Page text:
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Today in Movie History: February 9

A fairly quiet day for movie releases, marked by a remarkably unremarkable Western. Cimarron, a turgid tale of the Oklahoma land rush and the various soap opera theatrics that which followed, opened today in 1931. It’s interesting mainly because it was released before the Hays Code, which means it’s reasonably steamy for its era, and it succeeded in walking off with …

Taxi Driver

Today in Movie History: February 8

A big day for movies starts with the one of the most problematic. D.W. Griffith’s Birth of a Nation opened today in 1915, marking a seismic advance in motion pictures as a technical art form while simultaneously pushing a narrative so grotesque it causes one to despair for humanity. Film students are obligated to watch it. Once. Everyone else can …

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Movies for the Resistance: Sherlock Holmes (2009)

(Welcome to Movies for the Resistance, a weekly column intended to showcase films with particular pertinence for 2017. One of the fundamental purposes of art in general, and movies in particular, is to serve as a spiritual armory: bringing hope, timely lessons and shared experiences when times are dark. They can move us to positive political action, lend insight to the inexplicable, …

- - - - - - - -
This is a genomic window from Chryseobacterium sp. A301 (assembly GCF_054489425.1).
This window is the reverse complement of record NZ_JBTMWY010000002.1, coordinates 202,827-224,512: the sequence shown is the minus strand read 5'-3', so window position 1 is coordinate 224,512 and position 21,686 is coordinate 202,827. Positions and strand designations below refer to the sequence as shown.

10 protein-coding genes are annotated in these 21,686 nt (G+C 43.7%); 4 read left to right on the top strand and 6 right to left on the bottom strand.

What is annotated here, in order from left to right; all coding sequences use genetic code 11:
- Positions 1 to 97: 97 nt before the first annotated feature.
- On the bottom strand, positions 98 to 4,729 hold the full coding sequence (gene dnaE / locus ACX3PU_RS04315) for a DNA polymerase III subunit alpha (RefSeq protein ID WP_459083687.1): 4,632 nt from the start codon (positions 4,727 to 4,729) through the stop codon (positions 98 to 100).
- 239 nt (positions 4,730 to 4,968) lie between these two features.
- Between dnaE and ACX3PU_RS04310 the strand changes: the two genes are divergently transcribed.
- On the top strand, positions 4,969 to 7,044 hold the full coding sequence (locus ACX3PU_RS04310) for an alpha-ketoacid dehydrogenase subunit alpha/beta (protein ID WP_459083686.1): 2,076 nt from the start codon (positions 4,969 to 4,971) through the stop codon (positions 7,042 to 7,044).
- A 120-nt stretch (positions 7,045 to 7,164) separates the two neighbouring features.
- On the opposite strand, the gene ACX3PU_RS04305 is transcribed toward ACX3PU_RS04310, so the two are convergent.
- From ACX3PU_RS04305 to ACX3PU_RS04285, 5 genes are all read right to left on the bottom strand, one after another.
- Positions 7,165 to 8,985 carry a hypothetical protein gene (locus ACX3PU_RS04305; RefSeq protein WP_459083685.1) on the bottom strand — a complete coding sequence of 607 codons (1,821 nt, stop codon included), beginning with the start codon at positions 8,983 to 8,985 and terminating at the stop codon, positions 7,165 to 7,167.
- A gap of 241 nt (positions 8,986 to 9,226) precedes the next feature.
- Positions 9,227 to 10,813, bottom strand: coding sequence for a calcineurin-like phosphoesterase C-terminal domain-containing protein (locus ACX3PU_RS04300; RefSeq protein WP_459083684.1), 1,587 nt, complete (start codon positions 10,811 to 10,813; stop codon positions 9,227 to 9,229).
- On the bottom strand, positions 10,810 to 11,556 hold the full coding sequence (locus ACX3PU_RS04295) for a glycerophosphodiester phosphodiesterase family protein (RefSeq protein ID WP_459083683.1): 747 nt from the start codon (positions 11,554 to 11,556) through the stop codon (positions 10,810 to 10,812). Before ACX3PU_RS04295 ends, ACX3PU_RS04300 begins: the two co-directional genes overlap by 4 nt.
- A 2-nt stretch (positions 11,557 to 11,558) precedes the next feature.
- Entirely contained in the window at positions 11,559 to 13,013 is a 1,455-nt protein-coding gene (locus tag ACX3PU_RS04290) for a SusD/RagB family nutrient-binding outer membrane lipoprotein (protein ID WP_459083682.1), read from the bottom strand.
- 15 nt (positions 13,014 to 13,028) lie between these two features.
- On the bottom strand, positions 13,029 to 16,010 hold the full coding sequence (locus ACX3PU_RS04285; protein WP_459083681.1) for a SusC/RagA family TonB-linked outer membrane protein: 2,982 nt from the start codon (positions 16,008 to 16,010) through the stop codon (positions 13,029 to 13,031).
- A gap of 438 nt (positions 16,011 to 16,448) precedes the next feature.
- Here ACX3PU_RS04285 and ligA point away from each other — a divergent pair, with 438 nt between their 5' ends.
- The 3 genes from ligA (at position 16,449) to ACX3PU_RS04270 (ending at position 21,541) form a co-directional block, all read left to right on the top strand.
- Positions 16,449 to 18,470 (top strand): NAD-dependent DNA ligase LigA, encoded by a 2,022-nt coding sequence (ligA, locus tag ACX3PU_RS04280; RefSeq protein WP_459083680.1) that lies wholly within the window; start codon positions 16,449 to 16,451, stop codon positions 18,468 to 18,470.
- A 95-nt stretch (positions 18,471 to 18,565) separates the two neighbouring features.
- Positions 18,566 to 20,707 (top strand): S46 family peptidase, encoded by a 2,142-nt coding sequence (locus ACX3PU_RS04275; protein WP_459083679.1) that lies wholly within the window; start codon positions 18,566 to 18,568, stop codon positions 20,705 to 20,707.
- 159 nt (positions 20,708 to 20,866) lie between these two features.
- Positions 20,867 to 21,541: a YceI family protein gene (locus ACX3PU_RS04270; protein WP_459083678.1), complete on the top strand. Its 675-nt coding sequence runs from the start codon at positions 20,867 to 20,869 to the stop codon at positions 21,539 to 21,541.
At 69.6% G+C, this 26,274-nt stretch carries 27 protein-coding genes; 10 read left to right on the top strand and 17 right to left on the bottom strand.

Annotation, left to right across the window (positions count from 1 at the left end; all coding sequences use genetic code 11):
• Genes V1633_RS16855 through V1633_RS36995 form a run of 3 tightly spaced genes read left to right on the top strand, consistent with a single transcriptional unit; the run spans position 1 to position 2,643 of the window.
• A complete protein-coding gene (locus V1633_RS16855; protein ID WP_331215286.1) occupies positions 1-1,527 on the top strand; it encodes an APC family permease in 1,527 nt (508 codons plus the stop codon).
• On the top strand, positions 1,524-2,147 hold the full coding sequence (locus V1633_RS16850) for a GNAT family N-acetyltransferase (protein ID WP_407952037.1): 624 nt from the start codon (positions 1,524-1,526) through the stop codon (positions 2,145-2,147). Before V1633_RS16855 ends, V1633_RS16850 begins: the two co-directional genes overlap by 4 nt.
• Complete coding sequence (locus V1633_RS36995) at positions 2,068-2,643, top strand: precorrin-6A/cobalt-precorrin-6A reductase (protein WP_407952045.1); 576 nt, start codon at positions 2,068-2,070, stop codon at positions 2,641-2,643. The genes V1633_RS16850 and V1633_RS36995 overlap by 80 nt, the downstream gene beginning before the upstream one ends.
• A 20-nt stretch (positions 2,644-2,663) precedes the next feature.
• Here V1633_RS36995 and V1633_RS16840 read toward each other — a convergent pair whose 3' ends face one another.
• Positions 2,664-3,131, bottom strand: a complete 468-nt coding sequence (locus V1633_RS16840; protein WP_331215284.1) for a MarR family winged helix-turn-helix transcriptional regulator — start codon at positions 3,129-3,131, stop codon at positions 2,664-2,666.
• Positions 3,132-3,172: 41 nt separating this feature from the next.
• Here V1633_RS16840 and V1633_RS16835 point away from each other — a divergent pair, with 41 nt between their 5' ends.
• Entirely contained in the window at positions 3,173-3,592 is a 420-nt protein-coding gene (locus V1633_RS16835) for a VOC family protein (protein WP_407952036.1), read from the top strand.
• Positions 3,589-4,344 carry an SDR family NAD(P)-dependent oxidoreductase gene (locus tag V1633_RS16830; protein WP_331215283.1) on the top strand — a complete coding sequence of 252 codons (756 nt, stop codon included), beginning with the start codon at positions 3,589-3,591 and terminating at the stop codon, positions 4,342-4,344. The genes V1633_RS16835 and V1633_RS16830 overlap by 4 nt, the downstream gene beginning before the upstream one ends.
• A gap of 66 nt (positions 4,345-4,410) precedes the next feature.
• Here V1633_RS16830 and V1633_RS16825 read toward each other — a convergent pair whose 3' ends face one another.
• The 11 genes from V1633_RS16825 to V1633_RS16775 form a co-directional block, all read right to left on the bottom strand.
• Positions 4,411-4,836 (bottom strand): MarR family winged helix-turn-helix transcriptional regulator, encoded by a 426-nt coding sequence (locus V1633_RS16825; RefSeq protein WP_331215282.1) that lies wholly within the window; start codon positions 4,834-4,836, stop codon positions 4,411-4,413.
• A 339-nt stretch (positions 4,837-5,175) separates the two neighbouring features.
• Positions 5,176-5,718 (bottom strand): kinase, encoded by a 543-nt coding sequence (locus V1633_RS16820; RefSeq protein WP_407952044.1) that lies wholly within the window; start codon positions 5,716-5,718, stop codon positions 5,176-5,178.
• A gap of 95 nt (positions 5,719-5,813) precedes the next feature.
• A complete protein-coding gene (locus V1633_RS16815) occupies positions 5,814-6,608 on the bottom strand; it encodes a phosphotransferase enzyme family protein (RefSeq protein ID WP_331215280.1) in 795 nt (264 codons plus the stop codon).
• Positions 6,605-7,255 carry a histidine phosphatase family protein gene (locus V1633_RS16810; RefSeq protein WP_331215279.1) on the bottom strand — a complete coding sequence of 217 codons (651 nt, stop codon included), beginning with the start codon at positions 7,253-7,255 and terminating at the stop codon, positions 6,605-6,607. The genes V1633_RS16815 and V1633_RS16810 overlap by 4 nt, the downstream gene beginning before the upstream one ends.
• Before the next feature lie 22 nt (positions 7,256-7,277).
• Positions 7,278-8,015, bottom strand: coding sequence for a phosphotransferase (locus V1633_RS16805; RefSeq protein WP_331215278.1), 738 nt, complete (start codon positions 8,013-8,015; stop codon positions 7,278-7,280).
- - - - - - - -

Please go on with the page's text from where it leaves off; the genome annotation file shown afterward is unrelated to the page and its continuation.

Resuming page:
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Today in Movie History: February 6

Henry Selick is best known as the director of The Nightmare Before Christmas, and we won’t dispute that film’s status as a beloved classic. But his adaptation of Neil Gaiman’s Coraline is easily in the same league, and has aged just as well. It tells the story of a young girl (Dakota Fanning) who wishes her parents were more interesting… and in true ironic-twist fashion …

bodysnatchers 1956 review

Today in Movie History: February 5

Let’s cut to the chase: the original Invasion of the Body Snatchers opened today in 1956, bringing Cold War paranoia straight into small-town America. Its alien invaders — who duplicate our human forms while removing the pesky humanity from our souls — served as the inspiration for the zombie apocalypse genre to follow, and while it remains a product of the …

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Today in Movie History: February 1

In and of itself, John Huston’s The Misfits, which opened today in 1961, is a solid but second-tier effort from the great director, dealing with the lives of fading cowboys in the Nevada desert. It’s better known as the last onscreen appearance of two cinematic legends: Clark Gable, who died just a few days after shooting completed, and Marilyn Monroe, who died …